Oakland University English Professor Kathleen Pfeiffer, of Rochester Hills, has been named a winner of the 2018 Michigan Writers Cooperative Press (MWCP) Chapbook Competition for her newly published memoir, Ink. The annual competition features submissions from writers throughout the U.S., with winners receiving publication and marketing support.
Composed of three essays, Ink is an artfully woven tapestry of emotions and events, drawing on personal recollections and historical research. In it, Pfeiffer chronicles memories of her brother Gerry, who died at age 11 after a seven-month battle with brain cancer.
Pfeiffer, who was 13 at the time, looks back at her younger self as she grappled with issues of grief, loss, faith and hope.
“I wrote this as a way to make meaning out of loss, and to take an experience of grief and turn it into an opportunity for growth and empowerment,” Pfeiffer said. “It’s also a story about particular times and particular places – what it’s like growing up in the late ‘70s and going to college in the mid-‘80s, and also what it’s like trying to forge a career as a writer and professor during the time I’m in now.”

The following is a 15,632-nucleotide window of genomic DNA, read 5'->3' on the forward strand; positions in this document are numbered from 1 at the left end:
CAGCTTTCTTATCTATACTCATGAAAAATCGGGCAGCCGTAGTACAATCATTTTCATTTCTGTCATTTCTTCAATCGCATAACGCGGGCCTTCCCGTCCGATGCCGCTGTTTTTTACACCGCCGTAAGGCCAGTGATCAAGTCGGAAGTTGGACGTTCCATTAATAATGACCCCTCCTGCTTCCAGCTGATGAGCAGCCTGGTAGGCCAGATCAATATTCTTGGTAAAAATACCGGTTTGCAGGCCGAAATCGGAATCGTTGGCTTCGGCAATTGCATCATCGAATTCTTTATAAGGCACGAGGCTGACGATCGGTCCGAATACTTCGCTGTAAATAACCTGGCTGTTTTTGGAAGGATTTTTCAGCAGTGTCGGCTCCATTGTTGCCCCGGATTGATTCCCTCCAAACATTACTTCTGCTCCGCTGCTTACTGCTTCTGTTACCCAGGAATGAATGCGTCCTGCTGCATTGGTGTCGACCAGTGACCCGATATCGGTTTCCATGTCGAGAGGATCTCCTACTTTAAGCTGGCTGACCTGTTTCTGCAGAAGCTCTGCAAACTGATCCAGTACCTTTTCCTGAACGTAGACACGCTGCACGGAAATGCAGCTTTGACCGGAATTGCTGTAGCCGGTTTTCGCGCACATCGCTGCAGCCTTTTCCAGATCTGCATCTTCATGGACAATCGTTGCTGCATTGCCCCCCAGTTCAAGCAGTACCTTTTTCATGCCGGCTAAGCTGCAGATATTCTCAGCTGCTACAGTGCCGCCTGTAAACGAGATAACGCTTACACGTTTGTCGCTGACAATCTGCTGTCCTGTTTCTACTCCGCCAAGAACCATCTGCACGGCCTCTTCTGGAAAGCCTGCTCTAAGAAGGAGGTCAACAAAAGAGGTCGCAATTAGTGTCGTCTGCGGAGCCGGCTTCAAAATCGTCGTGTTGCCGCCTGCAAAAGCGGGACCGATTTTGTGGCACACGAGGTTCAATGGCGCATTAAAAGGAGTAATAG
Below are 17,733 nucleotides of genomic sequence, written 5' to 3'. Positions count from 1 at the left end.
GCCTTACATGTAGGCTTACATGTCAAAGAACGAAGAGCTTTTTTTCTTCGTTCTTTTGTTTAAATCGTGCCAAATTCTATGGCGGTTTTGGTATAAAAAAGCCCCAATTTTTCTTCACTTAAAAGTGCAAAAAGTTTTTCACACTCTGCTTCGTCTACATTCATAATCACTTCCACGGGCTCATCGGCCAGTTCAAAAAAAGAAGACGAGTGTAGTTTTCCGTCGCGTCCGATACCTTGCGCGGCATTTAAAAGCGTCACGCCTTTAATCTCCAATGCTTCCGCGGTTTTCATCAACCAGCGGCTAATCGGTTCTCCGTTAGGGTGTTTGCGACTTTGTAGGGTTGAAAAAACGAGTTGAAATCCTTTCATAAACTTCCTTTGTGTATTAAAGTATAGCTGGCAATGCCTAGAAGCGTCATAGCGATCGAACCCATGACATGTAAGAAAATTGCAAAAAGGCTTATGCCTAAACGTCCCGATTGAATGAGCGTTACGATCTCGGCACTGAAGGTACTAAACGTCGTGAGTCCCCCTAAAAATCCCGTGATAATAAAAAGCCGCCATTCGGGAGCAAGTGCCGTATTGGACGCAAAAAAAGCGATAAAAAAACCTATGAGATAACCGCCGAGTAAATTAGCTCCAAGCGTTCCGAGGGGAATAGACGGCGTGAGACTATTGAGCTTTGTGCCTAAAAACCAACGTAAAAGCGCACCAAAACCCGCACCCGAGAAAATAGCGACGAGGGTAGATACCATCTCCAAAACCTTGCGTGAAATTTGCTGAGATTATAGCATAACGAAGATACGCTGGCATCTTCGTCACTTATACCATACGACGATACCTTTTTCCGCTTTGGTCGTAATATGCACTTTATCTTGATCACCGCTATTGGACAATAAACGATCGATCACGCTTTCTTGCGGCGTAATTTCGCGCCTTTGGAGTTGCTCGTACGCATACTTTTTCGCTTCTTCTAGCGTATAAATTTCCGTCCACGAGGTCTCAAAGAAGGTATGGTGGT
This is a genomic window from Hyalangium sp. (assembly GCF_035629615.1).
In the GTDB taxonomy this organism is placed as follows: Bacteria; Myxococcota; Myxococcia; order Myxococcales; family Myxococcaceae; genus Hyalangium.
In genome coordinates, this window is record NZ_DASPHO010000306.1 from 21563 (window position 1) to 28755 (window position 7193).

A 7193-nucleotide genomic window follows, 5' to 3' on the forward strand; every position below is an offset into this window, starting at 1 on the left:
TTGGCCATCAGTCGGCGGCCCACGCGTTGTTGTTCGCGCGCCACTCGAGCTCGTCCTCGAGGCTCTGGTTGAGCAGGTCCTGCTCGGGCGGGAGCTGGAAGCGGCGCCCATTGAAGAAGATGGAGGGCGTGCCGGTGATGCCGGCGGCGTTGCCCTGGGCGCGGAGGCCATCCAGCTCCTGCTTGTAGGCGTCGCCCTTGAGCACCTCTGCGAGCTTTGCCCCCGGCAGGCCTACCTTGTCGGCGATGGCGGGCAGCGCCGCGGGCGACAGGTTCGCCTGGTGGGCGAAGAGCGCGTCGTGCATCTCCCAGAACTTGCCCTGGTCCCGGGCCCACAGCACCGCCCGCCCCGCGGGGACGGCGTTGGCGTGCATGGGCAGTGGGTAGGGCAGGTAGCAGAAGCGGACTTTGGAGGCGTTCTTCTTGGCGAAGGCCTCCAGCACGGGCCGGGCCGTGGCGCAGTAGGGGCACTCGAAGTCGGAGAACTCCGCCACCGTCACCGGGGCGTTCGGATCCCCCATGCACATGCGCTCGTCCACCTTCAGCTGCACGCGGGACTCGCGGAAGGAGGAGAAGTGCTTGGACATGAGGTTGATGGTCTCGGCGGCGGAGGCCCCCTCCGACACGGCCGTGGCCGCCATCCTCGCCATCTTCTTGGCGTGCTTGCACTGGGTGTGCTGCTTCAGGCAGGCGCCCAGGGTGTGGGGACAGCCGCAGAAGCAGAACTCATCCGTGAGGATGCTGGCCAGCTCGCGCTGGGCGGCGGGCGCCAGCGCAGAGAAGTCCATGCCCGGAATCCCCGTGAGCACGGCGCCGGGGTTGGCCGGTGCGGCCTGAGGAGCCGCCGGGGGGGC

In recent years, Pfeiffer has devoted much of her time to studying memoirs and teaching classes focused on the genre. She used her knowledge and experience to craft Ink, which she describes as her first significant work of creative nonfiction.
As part of her research for the book, Pfeiffer revisited pop culture of the time, reviewed yearbooks, cards and notes, and consulted with friends and family. She also searched archives of newspapers from the Connecticut town where she grew up.
“I wanted to check my memories and reconstruct what day-to-day life was like back then,” Pfeiffer explained.
Chapbook competition judge Melissa Grunow called Ink a “refreshing and hopeful remastering of the grief memoir (that) will resonate with anyone seeking explanations for the unexplainable and closure for the heartache that never stops hurting.”
Pfeiffer sees the book as an example of how people can use their past to bring new, more constructive, meaning to their present.
“You don’t have to be stuck in a story that no longer suits you,” she said. “It’s possible to construct a different story about your past as you go through life and to revise the meaning of your personal history in order to move forward.”
Pfeiffer was honored on June 10, at a public reading and reception at Interlochen Center for the Arts. Her book is available at Amazon.com.